Tuesday, February 15, 2011
Organic, Sustainable, Local - Oh My!
I've been sitting on this post for over a week, so I figured it was about time to get it out there.
I posted a few weeks ago about the difficulty of finding sufficient organic options at the grocery store. Since food labeled "organic" can still be produced in a wide variety of ways - some better than others - I would ideally like to buy from companies that are willing to disclose their production methods. Add to that my commitment to buying locally - that means I prefer companies that not only tell me where they're located, but the areas where they source their products. Finally, there are considerations like buying fair trade, or products with the least amount of packaging, or packaging made from recyclable materials.
When you think about all of the different considerations involved in eating in a sustainable, ethical way, it's no wonder that most people don't bother to think about these things. It seems impossible to truly know what these companies are doing, and to know whether you are making the best possible decision.
The canny readers among you might have noticed that I haven't mentioned money. That's because I don't believe that, at this time at least, there are products out there that fit all these criteria AND are inexpensive. As Mark Bittman pointed out in a recent New York Times op-ed (thanks Maggie!), the government currently subsidizes processed food rather than small, organic farmers. That's why a bag of Doritos and a fast food burger made with corn-fed beef is such a cheap lunch option. But the problem is, it's only artificially cheap. There are other costs to be factored in: medical expenses to fix the health problems such a diet will ultimately cause; the toll on the environment (as well as the animals!) that a large-scale concentrated animal feeding operation takes, not to mention the people who live in the same neighborhoods; the list goes on - I'm sure you get the point. Conventionally-produced, processed food is artificially inexpensive. I am thoroughly convinced of this and am trying to take responsibility for changing my own eating habits to remedy it.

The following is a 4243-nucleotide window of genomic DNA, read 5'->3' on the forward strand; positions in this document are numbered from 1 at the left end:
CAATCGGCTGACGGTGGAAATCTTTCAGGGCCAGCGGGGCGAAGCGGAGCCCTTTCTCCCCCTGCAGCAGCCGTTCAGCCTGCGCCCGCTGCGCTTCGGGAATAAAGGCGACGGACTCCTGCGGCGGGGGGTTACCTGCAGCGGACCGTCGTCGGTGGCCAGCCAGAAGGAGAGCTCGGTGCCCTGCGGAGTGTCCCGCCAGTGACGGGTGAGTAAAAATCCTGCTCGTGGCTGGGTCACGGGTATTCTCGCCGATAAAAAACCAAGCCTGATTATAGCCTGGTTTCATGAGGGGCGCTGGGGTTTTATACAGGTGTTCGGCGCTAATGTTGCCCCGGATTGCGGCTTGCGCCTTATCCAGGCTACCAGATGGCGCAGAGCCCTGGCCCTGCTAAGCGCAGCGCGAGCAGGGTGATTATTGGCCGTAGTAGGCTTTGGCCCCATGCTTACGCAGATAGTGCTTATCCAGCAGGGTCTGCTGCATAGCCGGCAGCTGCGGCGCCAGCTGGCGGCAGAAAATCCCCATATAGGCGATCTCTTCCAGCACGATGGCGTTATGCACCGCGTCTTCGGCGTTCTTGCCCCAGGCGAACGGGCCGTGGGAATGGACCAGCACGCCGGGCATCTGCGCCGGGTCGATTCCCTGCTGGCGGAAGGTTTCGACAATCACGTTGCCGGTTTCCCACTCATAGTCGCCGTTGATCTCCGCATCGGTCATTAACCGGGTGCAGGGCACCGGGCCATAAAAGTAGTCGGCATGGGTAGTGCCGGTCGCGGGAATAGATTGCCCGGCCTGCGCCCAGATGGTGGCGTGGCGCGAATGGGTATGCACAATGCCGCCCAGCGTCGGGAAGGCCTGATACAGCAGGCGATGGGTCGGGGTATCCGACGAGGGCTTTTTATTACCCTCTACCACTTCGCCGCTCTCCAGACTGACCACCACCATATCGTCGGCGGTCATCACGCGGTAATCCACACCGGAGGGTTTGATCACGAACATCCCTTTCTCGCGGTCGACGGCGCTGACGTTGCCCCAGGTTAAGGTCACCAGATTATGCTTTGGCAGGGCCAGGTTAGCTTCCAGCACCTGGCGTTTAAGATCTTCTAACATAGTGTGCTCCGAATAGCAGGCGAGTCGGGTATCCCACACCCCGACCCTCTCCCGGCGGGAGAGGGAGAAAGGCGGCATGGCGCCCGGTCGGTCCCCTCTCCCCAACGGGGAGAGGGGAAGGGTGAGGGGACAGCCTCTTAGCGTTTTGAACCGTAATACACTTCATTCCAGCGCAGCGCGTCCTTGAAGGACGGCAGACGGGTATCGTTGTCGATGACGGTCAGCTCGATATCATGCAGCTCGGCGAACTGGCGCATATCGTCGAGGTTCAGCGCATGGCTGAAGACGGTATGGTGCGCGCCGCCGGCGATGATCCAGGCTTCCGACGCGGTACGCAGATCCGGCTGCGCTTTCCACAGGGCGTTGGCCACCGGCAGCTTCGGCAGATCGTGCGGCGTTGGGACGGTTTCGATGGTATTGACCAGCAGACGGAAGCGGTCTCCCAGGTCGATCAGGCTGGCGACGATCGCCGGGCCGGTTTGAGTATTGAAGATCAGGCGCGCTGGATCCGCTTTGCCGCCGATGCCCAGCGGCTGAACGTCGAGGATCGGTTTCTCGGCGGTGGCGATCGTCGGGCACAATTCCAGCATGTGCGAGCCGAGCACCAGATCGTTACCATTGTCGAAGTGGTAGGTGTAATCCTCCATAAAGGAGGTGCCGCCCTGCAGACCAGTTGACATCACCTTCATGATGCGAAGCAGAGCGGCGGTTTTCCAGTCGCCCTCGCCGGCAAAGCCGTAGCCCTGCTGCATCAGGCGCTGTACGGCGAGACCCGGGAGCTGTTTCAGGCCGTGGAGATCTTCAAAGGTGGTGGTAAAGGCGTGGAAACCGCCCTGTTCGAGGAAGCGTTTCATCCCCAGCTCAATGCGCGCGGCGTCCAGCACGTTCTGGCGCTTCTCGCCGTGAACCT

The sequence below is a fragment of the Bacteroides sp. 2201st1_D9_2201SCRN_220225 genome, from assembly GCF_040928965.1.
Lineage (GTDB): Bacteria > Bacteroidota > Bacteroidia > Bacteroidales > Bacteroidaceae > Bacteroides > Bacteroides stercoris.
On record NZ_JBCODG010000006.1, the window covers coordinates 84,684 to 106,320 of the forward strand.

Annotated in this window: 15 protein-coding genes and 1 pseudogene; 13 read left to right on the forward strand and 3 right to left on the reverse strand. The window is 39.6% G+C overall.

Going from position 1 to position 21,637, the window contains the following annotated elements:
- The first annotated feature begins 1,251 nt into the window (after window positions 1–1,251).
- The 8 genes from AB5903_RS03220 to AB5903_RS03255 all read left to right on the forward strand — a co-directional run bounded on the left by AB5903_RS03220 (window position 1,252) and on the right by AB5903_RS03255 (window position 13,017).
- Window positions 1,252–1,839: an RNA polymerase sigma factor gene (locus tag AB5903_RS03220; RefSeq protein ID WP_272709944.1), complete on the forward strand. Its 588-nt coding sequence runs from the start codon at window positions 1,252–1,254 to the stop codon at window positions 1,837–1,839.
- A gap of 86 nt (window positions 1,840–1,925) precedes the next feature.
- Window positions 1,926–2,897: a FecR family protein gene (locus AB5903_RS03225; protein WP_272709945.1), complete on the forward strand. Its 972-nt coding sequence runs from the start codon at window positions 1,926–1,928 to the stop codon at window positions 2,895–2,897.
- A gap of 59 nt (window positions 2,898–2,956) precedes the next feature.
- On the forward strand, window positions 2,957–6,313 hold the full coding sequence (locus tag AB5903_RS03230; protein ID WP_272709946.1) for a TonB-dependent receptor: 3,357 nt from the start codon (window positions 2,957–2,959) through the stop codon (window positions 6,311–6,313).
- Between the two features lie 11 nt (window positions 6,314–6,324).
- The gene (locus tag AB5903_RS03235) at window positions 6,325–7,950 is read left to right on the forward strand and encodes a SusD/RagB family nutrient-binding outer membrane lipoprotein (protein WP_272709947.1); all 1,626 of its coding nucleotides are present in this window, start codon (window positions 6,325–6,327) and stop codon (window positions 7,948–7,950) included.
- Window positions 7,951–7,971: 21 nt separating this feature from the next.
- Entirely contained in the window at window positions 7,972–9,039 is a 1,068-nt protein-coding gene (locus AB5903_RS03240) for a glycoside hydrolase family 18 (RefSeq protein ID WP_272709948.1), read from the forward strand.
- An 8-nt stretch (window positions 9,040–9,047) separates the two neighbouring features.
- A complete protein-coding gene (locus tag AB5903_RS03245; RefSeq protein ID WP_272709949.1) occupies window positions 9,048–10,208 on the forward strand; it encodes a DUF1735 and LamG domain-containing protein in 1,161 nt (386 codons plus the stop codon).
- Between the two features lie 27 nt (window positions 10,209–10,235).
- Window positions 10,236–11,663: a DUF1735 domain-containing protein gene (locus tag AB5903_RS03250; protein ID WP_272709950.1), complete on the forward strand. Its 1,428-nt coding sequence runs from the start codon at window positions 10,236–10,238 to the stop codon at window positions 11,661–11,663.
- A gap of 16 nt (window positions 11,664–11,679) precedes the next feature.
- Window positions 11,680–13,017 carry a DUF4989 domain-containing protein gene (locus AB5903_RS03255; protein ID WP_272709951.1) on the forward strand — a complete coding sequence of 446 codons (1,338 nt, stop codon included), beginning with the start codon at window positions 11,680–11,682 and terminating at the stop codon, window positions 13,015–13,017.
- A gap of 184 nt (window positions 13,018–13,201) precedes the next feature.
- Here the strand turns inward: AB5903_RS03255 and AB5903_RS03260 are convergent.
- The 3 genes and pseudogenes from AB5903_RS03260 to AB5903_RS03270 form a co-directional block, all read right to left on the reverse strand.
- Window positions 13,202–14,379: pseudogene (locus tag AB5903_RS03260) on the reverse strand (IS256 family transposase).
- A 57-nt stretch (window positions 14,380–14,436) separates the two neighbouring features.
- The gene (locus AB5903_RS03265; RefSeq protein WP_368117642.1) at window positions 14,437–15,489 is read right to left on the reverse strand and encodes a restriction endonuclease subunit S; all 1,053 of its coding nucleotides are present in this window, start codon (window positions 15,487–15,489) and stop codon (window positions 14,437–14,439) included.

This month, I switched to Whole Foods. But I am still trying to get over the sticker shock. Don't get me wrong - I'm thrilled about this. They label their produce well, so I can choose the most local products available. They have organic everything, and a great selection of non-toxic, environmentally-friendly cleaning products. I know the choices I'm making are better - not only for me, but for the people who produced them, the people living near the factories and farms, the animals, and the environment. Definitely a win-win-WIN. If, that is, I can get over the sticker shock. I am literally spending twice as much as I was on groceries - and that's with a reduction in our meat consumption. I suppose it means I might have to start shopping smarter and planning more inexpensive meals. I know it's worth it, so the price is just something I'm going to have to get over.
One thing that will help is the new dairy I found. I mentioned above how difficult it seems to find a company that meets all of these criteria. Well, I found one. I mentioned in my previous post on organic food that I started buying Organic Valley milk. I still think Organic Valley is a great company and will continue to buy their products, but I found an even better milk supplier: Trickling Springs Creamery. For me, this option is even more local than Organic Valley - the facility is under 200 miles from my house, and they get their milk from local farmers in southern Pennsylvania. They make sure their suppliers treat their animals ethically and use organic farming practices. Even better, since they only supply milk locally, they use low temperature pasturization, which kills off bacteria without destroying all the helpful enzymes in the milk. It has a shorter shelf-life (2-3 weeks), but it is healthier and much better tasting. Their chocolate milk is to die for! And what really sweetens the deal is that they use reusable glass containers for the milk, which I can return to Whole Foods for a deposit. Their website says that each glass bottle can take the place of 40 plastic ones. And as you can see in the above picture, they're also pretty.
This company meets all of my criteria. Yes, it is also expensive, although if you take the bottle deposit out of the equation, it's comparable to other organic milk producers. And it delivers so much more. This gives me hope that there are more companies like this out there. It is possible to make sustainable, ethical food choices (if you're willing to spend a little money, but hopefully that will change as more people do it). You just have to be willing to pay attention and do a little research.